• Wow! So you must be a real expert in making Aloo Bhaaté. Why not turn into gourmet by adding some extras here and there? And if you manage to tell ‘the story so far’ I can always add those suggestions. And call it the Soul Mash this time as it has saved your souls so many times… what say?

      • hmm.. well sometimes for variation, what i do is fry the mashed potatoes in mustard oil along with cumin seeds, onion and red chiilies (those dry ones)..or green whatever.Of course then I do not add Kasundi. Have you ever tried that??

  5. I just made some Daal “Vortha” last night with my bhaate. Can’t get more desi than that! Enjoyed your post!

    • Thanks so much. So did you post the ‘Vortha’ recipe – will check ASAP… am looking forward to some recipes ‘opar banglar’! My in-laws are from Bangladesh and I get surprised by what my Mum-in-law turns out… will drop in soon and go through more of your posts as well:)

  6. Well done Chhotai. Despite my deep devotion to alu Bhate I could never imagine such research work. Keep up the good work!
    Buddha mesho…

    • Budha Uncle – I feel so houred that you read my posts and infact feel very proud that you enjoy reading them as well. Never in my dreams did I think that you’ll read about Aloo Bhaaté and enjoy that as well.

      If I have to make Bengali Cuisine palatable to all, we have to take the easiest ones which already has many other variations in other countries and cultures… and some research work then has to go in. ki bolo?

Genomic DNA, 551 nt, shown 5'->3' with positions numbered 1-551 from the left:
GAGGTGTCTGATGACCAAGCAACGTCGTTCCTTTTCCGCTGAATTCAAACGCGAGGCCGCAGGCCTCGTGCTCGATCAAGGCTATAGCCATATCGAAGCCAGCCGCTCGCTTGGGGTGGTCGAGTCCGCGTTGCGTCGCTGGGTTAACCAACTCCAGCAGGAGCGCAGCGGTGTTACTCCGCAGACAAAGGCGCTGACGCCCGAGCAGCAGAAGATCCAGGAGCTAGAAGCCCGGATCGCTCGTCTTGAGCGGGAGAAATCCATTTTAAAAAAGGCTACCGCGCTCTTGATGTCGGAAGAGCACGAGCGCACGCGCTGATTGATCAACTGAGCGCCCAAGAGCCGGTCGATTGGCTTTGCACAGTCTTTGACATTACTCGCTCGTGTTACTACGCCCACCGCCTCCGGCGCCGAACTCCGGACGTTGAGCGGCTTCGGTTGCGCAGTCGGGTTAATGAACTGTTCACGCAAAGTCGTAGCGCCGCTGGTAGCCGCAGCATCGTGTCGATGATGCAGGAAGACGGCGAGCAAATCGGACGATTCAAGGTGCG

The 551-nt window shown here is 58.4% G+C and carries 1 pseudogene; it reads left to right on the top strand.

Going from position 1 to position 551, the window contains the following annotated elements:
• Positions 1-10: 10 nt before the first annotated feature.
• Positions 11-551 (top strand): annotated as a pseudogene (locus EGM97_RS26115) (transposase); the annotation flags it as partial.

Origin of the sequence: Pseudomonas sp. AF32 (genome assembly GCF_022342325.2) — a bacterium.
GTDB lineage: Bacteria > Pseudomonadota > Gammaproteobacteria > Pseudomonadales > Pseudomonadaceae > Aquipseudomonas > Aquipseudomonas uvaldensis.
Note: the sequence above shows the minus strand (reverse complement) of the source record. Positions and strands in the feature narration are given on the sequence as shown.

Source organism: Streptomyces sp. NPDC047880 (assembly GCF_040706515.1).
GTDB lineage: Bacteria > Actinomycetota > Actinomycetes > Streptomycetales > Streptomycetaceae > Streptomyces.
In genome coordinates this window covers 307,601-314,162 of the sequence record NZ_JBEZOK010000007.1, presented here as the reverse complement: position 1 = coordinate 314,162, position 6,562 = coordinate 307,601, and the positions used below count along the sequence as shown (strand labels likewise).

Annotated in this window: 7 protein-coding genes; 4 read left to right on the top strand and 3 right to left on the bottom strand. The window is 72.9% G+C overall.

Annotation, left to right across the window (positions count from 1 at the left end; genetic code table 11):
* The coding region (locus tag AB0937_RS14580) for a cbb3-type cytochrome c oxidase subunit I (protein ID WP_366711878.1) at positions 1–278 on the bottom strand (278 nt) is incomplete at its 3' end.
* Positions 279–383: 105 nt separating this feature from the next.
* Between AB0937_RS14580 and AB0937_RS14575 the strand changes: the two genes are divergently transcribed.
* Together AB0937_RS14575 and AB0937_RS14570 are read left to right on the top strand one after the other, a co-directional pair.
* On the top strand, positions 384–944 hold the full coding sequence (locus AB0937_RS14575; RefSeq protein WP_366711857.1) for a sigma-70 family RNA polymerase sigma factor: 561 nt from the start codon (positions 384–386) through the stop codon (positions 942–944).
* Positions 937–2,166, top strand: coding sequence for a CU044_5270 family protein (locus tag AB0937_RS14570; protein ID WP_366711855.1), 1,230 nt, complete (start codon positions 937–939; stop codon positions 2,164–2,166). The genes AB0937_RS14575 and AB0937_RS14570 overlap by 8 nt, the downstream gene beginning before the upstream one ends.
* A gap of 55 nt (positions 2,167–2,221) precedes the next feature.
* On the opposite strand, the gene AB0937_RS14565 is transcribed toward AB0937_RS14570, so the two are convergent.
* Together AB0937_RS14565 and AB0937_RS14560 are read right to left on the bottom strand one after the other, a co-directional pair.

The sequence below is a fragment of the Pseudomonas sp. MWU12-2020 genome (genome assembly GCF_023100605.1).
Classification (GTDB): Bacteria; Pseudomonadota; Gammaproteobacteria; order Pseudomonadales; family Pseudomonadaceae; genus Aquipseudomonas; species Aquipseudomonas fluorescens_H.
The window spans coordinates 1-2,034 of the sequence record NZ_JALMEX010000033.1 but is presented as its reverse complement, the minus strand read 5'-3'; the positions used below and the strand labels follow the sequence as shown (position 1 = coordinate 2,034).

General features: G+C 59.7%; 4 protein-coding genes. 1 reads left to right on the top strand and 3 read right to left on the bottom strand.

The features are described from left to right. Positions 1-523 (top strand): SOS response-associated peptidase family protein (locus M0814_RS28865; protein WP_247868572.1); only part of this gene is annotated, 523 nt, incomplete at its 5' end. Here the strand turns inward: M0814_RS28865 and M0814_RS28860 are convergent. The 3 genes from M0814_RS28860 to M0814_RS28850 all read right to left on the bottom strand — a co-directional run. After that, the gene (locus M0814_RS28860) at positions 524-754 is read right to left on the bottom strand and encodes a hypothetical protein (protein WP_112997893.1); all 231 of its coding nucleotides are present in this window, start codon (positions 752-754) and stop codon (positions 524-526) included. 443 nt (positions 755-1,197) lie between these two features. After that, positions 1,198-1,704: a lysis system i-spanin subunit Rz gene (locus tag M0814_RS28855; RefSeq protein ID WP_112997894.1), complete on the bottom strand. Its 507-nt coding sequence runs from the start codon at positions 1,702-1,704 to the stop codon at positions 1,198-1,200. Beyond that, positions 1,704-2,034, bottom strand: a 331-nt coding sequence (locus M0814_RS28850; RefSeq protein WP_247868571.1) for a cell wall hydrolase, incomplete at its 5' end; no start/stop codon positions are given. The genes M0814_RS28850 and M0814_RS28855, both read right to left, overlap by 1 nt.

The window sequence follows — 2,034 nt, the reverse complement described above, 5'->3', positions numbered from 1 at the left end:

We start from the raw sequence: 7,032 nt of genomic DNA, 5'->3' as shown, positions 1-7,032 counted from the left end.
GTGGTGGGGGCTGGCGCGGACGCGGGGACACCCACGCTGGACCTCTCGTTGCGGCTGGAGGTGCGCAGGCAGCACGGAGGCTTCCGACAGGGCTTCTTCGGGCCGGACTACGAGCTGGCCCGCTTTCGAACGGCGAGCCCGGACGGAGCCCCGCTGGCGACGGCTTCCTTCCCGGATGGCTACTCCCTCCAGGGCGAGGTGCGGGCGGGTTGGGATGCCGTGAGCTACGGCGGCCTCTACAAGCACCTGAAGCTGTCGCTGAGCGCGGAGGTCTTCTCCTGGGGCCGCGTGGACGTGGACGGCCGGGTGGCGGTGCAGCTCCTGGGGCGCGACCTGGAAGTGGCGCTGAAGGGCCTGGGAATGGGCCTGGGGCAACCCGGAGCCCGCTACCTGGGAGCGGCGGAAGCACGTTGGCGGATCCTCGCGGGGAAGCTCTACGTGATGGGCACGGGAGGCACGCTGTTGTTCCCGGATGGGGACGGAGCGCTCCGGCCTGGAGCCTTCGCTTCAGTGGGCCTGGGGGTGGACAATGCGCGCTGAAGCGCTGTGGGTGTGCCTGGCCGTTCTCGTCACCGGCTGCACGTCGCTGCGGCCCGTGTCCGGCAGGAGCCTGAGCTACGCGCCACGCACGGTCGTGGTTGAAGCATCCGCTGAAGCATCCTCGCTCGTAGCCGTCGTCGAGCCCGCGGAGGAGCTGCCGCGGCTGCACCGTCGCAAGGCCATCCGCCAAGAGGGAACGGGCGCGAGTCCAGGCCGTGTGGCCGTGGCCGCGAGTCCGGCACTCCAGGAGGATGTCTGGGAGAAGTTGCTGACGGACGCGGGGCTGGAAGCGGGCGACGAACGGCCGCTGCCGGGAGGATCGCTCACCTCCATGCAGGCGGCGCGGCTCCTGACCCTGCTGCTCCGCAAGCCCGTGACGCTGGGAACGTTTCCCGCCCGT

• Actually my Uncle also commented saying as a child they used to have this ‘choka’ a lot when they were kids – strange that in Gujrati as well as Bengali the terms are even same. Again, nothing surprising as Gujrati cuisine is quite similar in many ways to Bengali Cuisine – specially the sweet factor!!!

  7. Ishita – this looks to wonderful to be this easy! I love the simplicity and how it can be altered based on how many you are feeding. Economical too. Wonderful!

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  12. this is just the favorite one for most of the bengalis! my mom also prepares the deem bhaate (thts aaloo bhate with boiled eggs) yumm yumm!

    • Now we are heading towards a very nostalgic path. After I posted this on Facebook I was a bit skeptical about my friends – an article on Aloo Bhaaté(???) – but would you believe that this post garnered more attention and interest than any other post I’ve ever done (amongst friends). The Rice has to be ‘Gobindabhog’ etc etc – stirred up quite a lot of emotions and nostalgia it seems:)